In the context of the AdS{sub 3}/CFT{sub 2} correspondence, we investigate the Higgs branch CFT{sub 2}. Witten showed that states localised near the small instanton singularity can be described in terms of vector multiplet variables. This theory has a planar, weak-coupling limit, in which anomalous dimensions of single-trace composite operators can be calculated. At one loop, the calculation reduces to finding the spectrum of a spin-chain with nearest-neighbour interactions. This CFT{sub 2} spin-chain matches precisely the one that was previously found as the weak-coupling limit of the integrable system describing the AdS{sub 3} side of the duality. We compute the one-loop dilatation operator in a non-trivial compact subsector and show that it corresponds to an integrable spin-chain Hamiltonian. This provides the first direct evidence of integrability on the CFT{sub 2} side of the correspondence.

  6. Explicit time-reversible orbit integration in Particle In Cell codes with static homogeneous magnetic field

    Science.gov (United States)

    Patacchini, L.; Hutchinson, I. H.

    2009-04-01

    A new explicit time-reversible orbit integrator for the equations of motion in a static homogeneous magnetic field - called Cyclotronic integrator - is presented. Like Spreiter and Walter's Taylor expansion algorithm, for sufficiently weak electric field gradients this second order method does not require a fine resolution of the Larmor motion; it has however the essential advantage of being symplectic, hence time-reversible. The Cyclotronic integrator is only subject to a linear stability constraint ( ΩΔ t Democritus can reduce the cost of orbit integration by up to a factor of ten.

  7. Construction of classical and quantum integrable field models ...

    Indian Academy of Sciences (India)

    problem (EVP) for the quantum Hamiltonian (energy) operator: E| n〉 = En| n〉. For the quantum NLS field model ... vector, where 1 can be shown to be linked directly to the generator of the conserved quantities as ..... exact solutions do not contain any free parameters and as a result can model only waves of fixed amplitude ...

  8. Analysis of pulsed wire method for field integral measurements in ...

    Indian Academy of Sciences (India)

    of the acoustic wave in the wire could be significant and our analysis provides a method for the evaluation of the magnetic field profile even in such cases taking the effect due to dispersion into account in an exact way. Keywords. Undulator; free-electron laser; synchrotron radiation source; magnetic char- acterization.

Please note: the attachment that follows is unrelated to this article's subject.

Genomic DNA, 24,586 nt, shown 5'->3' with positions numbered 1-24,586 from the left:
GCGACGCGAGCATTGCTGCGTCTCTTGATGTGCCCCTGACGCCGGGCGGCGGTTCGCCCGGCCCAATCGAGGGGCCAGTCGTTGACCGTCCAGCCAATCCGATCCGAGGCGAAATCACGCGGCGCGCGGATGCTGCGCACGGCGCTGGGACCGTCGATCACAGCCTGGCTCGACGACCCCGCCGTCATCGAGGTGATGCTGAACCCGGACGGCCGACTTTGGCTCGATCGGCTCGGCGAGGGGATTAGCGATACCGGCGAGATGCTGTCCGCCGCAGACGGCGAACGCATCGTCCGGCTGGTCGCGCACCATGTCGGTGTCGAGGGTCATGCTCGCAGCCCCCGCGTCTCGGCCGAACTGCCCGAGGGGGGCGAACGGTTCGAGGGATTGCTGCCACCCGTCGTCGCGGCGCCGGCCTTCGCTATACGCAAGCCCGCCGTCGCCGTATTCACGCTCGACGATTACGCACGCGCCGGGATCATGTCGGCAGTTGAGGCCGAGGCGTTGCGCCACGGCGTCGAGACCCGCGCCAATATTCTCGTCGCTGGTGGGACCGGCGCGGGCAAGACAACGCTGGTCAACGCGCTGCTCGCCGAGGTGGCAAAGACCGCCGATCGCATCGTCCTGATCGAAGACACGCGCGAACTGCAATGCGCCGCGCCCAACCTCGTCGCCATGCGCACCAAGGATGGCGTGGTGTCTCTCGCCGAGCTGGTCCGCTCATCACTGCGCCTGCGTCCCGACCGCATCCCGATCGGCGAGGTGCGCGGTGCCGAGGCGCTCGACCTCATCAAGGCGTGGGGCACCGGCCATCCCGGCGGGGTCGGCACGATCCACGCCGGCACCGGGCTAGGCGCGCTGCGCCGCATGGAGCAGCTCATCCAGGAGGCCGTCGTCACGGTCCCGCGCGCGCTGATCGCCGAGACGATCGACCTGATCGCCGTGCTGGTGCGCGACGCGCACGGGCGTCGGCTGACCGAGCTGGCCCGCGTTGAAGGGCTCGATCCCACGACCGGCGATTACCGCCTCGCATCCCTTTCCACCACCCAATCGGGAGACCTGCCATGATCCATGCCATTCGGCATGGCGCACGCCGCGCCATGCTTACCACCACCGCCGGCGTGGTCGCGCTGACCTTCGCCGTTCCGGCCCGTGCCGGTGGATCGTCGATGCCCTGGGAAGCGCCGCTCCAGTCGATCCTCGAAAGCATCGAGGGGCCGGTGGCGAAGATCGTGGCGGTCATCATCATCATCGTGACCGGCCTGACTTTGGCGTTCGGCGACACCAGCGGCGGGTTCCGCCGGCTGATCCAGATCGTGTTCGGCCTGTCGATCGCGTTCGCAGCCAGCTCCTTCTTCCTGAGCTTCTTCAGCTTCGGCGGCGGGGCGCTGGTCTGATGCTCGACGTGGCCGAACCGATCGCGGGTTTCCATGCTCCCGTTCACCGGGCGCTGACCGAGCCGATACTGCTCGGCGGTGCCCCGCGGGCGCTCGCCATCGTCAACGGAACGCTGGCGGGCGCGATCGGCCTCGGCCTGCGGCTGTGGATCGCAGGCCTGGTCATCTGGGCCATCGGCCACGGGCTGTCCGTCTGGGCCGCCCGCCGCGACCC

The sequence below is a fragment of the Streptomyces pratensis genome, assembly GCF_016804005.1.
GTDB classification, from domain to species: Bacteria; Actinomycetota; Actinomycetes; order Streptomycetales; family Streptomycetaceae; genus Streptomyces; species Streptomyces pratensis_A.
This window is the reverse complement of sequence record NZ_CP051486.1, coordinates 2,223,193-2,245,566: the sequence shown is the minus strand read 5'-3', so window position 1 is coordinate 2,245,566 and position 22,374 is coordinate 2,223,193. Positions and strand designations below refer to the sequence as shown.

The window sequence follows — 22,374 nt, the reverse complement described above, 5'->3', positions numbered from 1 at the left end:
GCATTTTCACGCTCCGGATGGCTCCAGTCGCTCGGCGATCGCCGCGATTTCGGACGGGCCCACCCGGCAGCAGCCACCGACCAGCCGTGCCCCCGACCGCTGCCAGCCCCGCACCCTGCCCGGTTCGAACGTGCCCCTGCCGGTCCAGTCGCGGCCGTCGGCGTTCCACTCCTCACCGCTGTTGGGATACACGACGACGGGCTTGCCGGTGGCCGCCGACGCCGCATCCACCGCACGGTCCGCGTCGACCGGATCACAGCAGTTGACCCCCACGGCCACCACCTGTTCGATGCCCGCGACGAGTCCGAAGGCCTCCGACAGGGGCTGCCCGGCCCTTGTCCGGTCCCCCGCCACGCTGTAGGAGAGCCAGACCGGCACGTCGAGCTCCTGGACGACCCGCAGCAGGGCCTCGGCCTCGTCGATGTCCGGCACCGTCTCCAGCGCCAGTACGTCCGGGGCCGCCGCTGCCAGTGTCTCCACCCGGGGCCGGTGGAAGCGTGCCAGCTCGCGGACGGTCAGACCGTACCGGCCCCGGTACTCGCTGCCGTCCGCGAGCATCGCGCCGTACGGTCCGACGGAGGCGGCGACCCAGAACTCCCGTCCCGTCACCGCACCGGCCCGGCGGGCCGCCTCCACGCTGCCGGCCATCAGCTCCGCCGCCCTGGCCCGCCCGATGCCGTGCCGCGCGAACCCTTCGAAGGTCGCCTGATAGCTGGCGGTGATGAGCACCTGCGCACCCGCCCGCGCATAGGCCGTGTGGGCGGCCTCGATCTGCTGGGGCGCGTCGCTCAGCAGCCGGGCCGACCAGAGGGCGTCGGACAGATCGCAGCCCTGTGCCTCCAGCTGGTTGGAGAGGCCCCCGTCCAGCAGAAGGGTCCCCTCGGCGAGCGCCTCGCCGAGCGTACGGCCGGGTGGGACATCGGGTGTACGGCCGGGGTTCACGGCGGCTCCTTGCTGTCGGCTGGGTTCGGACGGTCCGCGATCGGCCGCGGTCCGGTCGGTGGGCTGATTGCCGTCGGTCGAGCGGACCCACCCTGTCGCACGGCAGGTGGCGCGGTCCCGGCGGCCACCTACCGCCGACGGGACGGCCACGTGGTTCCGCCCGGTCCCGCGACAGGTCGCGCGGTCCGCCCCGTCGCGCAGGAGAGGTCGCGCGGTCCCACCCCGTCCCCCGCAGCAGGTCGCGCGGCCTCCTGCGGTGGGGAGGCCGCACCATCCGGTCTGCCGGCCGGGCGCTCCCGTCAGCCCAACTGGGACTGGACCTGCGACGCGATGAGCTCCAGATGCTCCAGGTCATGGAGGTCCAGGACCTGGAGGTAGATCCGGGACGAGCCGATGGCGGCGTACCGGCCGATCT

9. Integral imaging based light field display with enhanced viewing resolution using holographic diffuser

    Science.gov (United States)

    Yan, Zhiqiang; Yan, Xingpeng; Jiang, Xiaoyu; Gao, Hui; Wen, Jun

    2017-11-01

    An integral imaging based light field display method is proposed by use of holographic diffuser, and enhanced viewing resolution is gained over conventional integral imaging systems. The holographic diffuser is fabricated with controlled diffusion characteristics, which interpolates the discrete light field of the reconstructed points to approximate the original light field. The viewing resolution can thus be improved and independent of the limitation imposed by Nyquist sampling frequency. An integral imaging system with low Nyquist sampling frequency is constructed, and reconstructed scenes of high viewing resolution using holographic diffuser are demonstrated, verifying the feasibility of the method.

  10. Preliminary design study of the integral field unit for the E-ELT Harmoni instrument

    Science.gov (United States)

    Kosmalski, J.; Tecza, M.; Bryson, I.; Clarke, F.; Freeman, D.; Loupias, M.; Migniau, J. E.; Remillieux, A.; Thatte, N. A.

    2016-08-01

    HARMONI is a visible and near-infrared (0.47 to 2.45 μm) integral field spectrograph over a range of resolving powers from R 3000 to R 20000. We will present in this paper, the different concepts of the HARMONI Integral Field Unit that makes the link between HARMONI Preoptics and the 4 Spectrographs. It is composed of a field splitter/relay system and an image slicer that creates from a rectangular Field of View a very long (532mm) pseudo-slit for each spectrograph. HARMONI is also considering a separate visible spectrograph and we present a possible image slicer for this option.

  11. Flexible, High Performance Microlens Array Technologies for Integral Field Spectrographs Project

    Data.gov (United States)

    National Aeronautics and Space Administration — For the purposes of advancing integral field spectrograph (IFS) microlens capabilities, a new class of high-quality optics-grade nanostructured organic-inorganic...

  12. Safety impact of an integrated crash warning system based on field test data.

    Science.gov (United States)

    2011-06-13

    This paper provides the results of an analysis : conducted to assess the safety impact of an integrated : vehicle-based crash warning system based on : naturalistic driving data collected from a field : operational test. The system incorporates four ...

  13. Integrated PEMFC Flow Field Design Concept for Gravity Independent Passive Water Removal Project

    Data.gov (United States)

    National Aeronautics and Space Administration — ElectroChem proposes a Phase II program to advance its very successful SBIR Phase I PEM fuel cell (PEMFC) program. In Phase I, the unique integrated-flow-field...

  14. A Fast Digital Integrator for Magnetic Field Measurements at CERN

    CERN Document Server

    Arpaia, P; Cimmino, P; Giloteaux, D; Masi, A; García-Pérez, J; Spiezia, G; Walckiers, L